Dynamite and Prayers is the title of photographer Max Becherer’s stunning new book.
Although the subject is the emerald miners of Afghanistan, Max’s storytelling transports us to a sweeping landscape few of us can even imagine — and unveils the true cost of war.
I’ve had the privilege of working with many world-class photographers, but Max is one of only two I know personally who have chosen to focus on war. He’s captured some of the most famous images of the conflicts in Iraq and Afghanistan — his C.V. is full of names like Baghdad and Fallujah — and in the process he’s repeatedly risked his life.
A war photographer’s work is obviously taxing: While everyone around you is trying to either kill or survive, your job is to watch and record. Over time, it can take a toll on your humanity.
But in Max’s case, exposure to war has actually amplified his humanity. In the decade he’s spent living and working in the Middle East, he’s somehow managed to look beyond the endless conflict and see the human beings whose lives unfold far beneath the headlines. Perhaps by being at the very epicenter of war he’s come to understand its far-reaching ripple effects.
In Max’s own words,
Dynamite and Prayers is not about the people who wage war. It is a story about people who spend their lives living with war, and the pain that comes from watching one’s life be ruined by it even in the most beautiful place on earth.
It’s ironic, then, that I mistook the first image I saw from his new book for a man with a machine gun.
As Max explains in this video, it’s actually an apt comparison: With this drill, Ahmad Jawead is quite literally fighting for his life. But I won’t tell that story today (because I could never do Max’s work justice — and anyway, you should see it for yourself). So instead, today I’d like to pass on some of the stories and insights behind the book that Max has so graciously shared with me.
Let’s start at the beginning …
What drew you to become a war journalist? [The] value of photojournalism is something I understood from a young age. Growing up, my mother would read us stories of Max and Moritz — a German children’s tale — which would spark my mother’s memory, and she would tell us stories from her childhood in Germany during the 1940s. … On [one] occasion, she said, she was taking shelter from an Allied bombing raid in the darkness of the basement of her apartment building. They heard a thunderous crash during the raid and did not dare move until the bombing was over. When the raid had completed they went to investigate … and discovered that a bomb had fallen through all three stories of their apartment building and rolled to a stop at the bottom of the stairs of the basement they were taking shelter in. The men of the group gathered the bomb up in blankets and carried it to the railroad tracks where the army collected unexploded bombs. In this way “story time” was also “history time” with my mother, but it was not until I was old enough to read and check out my own library books about World War II that I could start to understand the depth of what my mother experienced. In particular I felt the photographs from World War II had done the best job of relating her experience. From that experience I sought out a vocation that allowed me to help bridge the understanding from war zone to home front.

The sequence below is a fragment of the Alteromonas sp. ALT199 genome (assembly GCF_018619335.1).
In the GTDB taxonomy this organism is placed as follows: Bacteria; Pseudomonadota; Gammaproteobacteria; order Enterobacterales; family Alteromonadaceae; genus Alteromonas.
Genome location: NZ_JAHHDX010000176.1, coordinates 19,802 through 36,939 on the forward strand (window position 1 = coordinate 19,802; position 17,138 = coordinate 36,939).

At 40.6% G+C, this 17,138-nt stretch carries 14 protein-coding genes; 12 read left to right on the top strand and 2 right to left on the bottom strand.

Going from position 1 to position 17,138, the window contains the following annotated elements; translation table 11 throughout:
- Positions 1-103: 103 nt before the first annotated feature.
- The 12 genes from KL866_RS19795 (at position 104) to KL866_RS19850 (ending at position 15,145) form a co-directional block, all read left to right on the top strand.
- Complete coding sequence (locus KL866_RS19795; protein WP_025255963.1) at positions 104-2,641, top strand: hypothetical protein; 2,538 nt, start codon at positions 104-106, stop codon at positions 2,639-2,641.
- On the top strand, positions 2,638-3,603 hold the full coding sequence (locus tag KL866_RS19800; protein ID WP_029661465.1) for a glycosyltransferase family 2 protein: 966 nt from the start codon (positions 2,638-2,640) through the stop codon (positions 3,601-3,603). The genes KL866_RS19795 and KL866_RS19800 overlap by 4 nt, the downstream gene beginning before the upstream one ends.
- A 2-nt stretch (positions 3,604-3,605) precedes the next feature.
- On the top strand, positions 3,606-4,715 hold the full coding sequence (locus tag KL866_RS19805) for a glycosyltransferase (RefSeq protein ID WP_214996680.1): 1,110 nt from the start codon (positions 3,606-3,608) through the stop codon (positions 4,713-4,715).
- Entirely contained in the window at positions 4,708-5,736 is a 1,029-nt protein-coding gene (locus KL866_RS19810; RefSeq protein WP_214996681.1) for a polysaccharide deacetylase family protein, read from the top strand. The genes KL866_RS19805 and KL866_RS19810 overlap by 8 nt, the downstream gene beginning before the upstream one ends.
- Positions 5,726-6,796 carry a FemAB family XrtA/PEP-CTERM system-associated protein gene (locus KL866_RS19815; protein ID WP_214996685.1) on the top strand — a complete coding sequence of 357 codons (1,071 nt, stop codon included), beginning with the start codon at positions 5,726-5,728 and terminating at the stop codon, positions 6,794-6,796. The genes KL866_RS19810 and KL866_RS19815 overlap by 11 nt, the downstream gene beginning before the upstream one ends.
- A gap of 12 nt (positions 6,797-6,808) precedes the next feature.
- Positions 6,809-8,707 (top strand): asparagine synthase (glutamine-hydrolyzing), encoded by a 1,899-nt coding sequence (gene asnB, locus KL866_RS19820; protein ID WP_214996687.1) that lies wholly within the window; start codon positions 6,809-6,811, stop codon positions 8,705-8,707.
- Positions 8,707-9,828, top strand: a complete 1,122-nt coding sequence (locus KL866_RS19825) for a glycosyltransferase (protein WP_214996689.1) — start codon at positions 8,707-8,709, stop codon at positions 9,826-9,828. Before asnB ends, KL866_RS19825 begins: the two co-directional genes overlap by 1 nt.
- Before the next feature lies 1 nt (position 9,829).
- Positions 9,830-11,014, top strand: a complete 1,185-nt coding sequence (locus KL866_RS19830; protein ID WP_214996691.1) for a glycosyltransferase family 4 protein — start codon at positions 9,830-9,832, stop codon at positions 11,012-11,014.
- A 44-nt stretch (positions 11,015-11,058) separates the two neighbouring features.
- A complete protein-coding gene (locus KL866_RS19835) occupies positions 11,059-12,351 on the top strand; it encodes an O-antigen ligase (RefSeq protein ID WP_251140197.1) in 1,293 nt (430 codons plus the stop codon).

One of the key tenets of journalism is objectivity — but war depends on a clear “us versus them.” As a war journalist, how do you stay objective and not take sides? Stories are the most impactful when they intimately relate a perspective of a conflict. Relating many different stories that take the perspective of each the individual side of a conflict is one way to present a complete view of any given conflict. I feel the best service I can provide to readers is to leave as little interpretation as possible between what a subject relates to me and what I present. It is inevitable that a particular story will be biased by the subject, but by being able to relate both sides I give the viewer or reader the opportunity to judge the situation for themselves without my interpretation. In the case of this project I felt that the perspective of violence between the Taliban and the Afghan or international army is adequately represented to most viewers.
What is the most important lesson you learned about your fellow human by observing him/her at war? I think the idea that all humans are remarkably the same goes without saying, so I will add this observation: Humans are predictable and can therefore be anticipated. The trick of photojournalism is to be such a keen observer of humans that you can anticipate when a particular event will take place, allowing you to capture it. Photographing in war zones makes this skill particularly valuable because it can help you predict human behavior that may take your life. In the micro scale of this skill I am able to predict that a neighborhood bread stall that is empty and in hard mid-day light will be beautiful and busy with people in the early morning when family members are gathering their breakfast bread. [Or I can predict] that roadside bombs are often hidden in trash or on the opposite side of an obstacle placed in a walkway — so avoiding walking through trash or stepping far over or to the side of an obstacle in a trail will give me a better chance of not stepping on a land mine. In the macro version of this lesson I realize people are skilled observers of American foreign policy. This means that organizations like the Taliban often anticipate the 180-degree change in American foreign policy every time there is a new U.S. President, with remarkable success.